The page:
The rescuer returned his cutlass to its scabbard. He sank to his knees and hoisted the stranger onto his back so that the man’s body draped around his neck. By divine providence, their unfinished duel had guided them to the rope ladder, which had awaited their steady descent. With unusual grace, Adrian shouldered the weight. He ran a swift, surefooted race with the monster, which felt as though it was near enough to lick his face. When he reached the bottom of the ladder, he was still too close to the fire to breathe easily. In one sweeping movement, he arranged the injured man in the boat and began to row. They scudded past flotsam bobbing up and down in the disturbed sea. Adrian rowed like a maniac, faster and faster, barely glancing up as he worked to put a safe distance between the conflagration and his small vessel. Then, suddenly, in Adrian’s mid-stroke, the monster won the ultimate victory.
The ship exploded with a blast that deafened Adrian and a brilliant white light that blinded him. He threw himself over the unconscious man before a torrent of cinders rained down on them. Adrian’s short nails clawed at the chest of the man sprawled on his back. The captain’s heart beat with a ferocity that threatened to burst his body while that of the other throbbed so faintly that as Adrian gave thanks to God that they had escaped the inferno, he also implored that the stranger’s life be spared. Adrian lifted the casualty’s head and held his hand over his open mouth. To his relief, the man’s breath insulated his fingers in a cloud of warmth. Adrian adamantly refused to entertain that the heat may have emanated from a fresh corpse. He insisted that the man still lived, and he returned to the rowing still praying for the survivor’s full recovery.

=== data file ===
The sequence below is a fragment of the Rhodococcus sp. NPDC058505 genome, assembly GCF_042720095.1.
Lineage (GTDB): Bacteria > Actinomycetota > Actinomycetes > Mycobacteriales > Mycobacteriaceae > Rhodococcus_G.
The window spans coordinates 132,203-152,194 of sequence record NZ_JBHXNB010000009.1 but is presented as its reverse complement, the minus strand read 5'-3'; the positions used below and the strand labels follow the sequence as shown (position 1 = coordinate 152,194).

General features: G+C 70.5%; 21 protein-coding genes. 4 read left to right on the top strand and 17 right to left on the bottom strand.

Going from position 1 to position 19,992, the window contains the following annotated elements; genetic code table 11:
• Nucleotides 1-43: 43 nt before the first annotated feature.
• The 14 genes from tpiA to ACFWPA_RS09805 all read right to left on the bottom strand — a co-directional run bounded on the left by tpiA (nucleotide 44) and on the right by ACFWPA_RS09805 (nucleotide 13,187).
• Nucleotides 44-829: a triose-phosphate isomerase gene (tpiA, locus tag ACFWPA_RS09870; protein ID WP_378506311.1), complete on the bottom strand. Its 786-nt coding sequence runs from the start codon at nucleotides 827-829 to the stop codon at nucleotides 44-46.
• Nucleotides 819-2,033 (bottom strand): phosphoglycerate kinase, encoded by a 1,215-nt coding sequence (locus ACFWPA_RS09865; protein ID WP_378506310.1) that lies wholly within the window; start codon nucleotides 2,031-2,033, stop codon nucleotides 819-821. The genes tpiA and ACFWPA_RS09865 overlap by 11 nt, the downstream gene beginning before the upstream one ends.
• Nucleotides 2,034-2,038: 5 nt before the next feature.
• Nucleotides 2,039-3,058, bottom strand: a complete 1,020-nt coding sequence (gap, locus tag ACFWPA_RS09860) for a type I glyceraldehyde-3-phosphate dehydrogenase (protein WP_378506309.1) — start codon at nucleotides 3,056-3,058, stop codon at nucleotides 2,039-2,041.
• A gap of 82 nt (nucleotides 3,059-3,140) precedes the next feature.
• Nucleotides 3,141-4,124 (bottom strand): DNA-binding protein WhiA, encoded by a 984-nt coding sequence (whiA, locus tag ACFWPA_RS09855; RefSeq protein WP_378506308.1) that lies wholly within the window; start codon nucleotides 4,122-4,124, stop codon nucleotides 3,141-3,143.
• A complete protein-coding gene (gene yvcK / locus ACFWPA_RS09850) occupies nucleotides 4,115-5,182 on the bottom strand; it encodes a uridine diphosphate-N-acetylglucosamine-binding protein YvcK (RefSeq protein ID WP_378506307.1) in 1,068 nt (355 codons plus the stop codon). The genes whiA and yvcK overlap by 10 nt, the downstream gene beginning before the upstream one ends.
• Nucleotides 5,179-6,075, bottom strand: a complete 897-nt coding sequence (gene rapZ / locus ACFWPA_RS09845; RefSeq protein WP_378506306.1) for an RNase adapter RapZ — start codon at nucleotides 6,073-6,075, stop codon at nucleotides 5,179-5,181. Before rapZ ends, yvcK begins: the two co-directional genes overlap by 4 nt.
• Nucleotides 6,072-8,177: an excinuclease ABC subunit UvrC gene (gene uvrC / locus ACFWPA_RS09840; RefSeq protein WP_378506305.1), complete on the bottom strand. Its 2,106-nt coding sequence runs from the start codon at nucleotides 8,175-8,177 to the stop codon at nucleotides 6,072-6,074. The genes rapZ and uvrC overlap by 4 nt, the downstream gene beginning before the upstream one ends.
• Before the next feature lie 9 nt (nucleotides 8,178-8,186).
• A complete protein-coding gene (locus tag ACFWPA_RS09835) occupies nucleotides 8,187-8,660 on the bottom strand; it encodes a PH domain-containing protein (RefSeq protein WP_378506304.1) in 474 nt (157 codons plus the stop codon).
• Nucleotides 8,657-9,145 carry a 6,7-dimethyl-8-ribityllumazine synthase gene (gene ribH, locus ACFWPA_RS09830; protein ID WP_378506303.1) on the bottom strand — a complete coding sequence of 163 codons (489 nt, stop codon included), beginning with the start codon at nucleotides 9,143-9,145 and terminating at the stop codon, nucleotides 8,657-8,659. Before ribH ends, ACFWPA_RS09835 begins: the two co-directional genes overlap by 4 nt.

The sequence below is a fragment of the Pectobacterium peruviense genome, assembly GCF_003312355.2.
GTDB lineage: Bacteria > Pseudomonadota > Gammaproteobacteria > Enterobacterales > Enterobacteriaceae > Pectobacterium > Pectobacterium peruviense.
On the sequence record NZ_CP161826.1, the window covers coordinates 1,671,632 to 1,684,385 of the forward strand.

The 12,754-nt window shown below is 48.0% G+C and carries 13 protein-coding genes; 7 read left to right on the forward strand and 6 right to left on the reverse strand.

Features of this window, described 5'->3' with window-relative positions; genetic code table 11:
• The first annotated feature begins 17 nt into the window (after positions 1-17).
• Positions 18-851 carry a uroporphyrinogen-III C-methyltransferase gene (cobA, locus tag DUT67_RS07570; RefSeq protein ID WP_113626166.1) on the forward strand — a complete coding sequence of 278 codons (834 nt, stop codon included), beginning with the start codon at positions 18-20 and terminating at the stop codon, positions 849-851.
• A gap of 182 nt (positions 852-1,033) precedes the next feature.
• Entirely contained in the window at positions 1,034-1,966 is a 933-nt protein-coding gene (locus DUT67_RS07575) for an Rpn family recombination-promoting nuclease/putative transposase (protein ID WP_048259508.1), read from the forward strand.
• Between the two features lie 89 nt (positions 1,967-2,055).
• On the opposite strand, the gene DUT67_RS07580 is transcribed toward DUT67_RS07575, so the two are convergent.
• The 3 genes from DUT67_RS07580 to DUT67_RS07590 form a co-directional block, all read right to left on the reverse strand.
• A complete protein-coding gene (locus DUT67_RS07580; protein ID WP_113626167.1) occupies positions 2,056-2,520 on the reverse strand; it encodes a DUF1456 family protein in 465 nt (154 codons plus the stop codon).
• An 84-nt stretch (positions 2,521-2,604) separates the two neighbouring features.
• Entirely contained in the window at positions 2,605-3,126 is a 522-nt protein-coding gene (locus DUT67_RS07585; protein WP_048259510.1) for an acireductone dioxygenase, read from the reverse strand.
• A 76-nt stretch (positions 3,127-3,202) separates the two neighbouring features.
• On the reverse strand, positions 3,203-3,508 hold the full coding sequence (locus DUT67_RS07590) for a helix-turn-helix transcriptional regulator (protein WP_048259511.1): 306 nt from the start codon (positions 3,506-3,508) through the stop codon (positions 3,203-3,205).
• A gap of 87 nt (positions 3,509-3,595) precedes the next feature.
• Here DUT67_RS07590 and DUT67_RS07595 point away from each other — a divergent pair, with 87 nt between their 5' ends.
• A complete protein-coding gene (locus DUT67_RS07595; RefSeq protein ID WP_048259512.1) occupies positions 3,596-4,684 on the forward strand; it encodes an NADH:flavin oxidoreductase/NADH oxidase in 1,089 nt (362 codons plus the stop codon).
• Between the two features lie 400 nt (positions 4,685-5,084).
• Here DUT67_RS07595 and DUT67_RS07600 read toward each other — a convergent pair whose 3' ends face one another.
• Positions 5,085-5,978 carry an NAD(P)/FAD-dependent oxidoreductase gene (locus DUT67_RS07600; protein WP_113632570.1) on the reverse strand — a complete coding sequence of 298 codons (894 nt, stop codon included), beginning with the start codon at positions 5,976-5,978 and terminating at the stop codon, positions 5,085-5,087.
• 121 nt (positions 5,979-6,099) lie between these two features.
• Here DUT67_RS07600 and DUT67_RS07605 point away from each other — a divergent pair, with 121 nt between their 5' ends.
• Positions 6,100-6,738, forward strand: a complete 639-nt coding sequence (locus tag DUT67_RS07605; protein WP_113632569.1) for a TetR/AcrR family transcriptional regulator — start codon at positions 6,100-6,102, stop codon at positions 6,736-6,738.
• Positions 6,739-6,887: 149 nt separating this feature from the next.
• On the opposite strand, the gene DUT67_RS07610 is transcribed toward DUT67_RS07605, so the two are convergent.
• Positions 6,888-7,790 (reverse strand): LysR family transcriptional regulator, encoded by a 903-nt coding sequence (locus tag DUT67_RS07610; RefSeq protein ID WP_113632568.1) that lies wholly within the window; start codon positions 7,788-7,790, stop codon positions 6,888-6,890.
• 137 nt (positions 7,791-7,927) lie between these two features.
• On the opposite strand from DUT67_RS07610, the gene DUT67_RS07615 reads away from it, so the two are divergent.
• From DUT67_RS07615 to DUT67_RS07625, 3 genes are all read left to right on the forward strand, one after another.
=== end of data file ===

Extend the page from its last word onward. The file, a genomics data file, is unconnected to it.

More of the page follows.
As the boat slipped into the maw of the night, darkness enveloped them and dankness seeped through them. Adrian could not discern the outline of his friend, for friends they already had become in the leader’s mind. And more than that.
In the whirl of the tragedy, Adrian had pinned down an obsession. For him, the stranger’s life symbolized freedom and his death, a victory for slavery. Adrian balked at succumbing to that monster.
Many times, young Adrian had listened to his father pontificate on ideals.